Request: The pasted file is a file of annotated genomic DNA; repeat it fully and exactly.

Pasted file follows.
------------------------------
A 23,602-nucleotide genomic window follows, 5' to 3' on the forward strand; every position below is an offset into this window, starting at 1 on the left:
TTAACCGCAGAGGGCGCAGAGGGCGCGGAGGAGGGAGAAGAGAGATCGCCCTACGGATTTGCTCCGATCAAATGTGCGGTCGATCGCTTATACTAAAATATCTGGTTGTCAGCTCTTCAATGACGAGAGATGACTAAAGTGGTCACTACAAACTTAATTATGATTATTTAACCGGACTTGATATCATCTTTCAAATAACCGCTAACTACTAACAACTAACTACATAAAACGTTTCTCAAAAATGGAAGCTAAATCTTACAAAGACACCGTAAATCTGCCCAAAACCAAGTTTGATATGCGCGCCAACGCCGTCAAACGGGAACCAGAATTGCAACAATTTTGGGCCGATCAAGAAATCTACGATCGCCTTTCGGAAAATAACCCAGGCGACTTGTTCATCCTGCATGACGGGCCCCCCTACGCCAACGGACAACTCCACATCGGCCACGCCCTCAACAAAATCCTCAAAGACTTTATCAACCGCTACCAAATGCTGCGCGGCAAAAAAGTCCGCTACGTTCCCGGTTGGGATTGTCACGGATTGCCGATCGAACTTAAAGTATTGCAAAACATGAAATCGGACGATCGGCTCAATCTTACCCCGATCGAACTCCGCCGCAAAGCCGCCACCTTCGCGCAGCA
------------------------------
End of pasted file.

A 23,602-nucleotide genomic window follows, 5' to 3' on the forward strand; every position below is an offset into this window, starting at 1 on the left:
TTAACCGCAGAGGGCGCAGAGGGCGCGGAGGAGGGAGAAGAGAGATCGCCCTACGGATTTGCTCCGATCAAATGTGCGGTCGATCGCTTATACTAAAATATCTGGTTGTCAGCTCTTCAATGACGAGAGATGACTAAAGTGGTCACTACAAACTTAATTATGATTATTTAACCGGACTTGATATCATCTTTCAAATAACCGCTAACTACTAACAACTAACTACATAAAACGTTTCTCAAAAATGGAAGCTAAATCTTACAAAGACACCGTAAATCTGCCCAAAACCAAGTTTGATATGCGCGCCAACGCCGTCAAACGGGAACCAGAATTGCAACAATTTTGGGCCGATCAAGAAATCTACGATCGCCTTTCGGAAAATAACCCAGGCGACTTGTTCATCCTGCATGACGGGCCCCCCTACGCCAACGGACAACTCCACATCGGCCACGCCCTCAACAAAATCCTCAAAGACTTTATCAACCGCTACCAAATGCTGCGCGGCAAAAAAGTCCGCTACGTTCCCGGTTGGGATTGTCACGGATTGCCGATCGAACTTAAAGTATTGCAAAACATGAAATCGGACGATCGGCTCAATCTTACCCCGATCGAACTCCGCCGCAAAGCCGCCACCTTCGCGCAGCA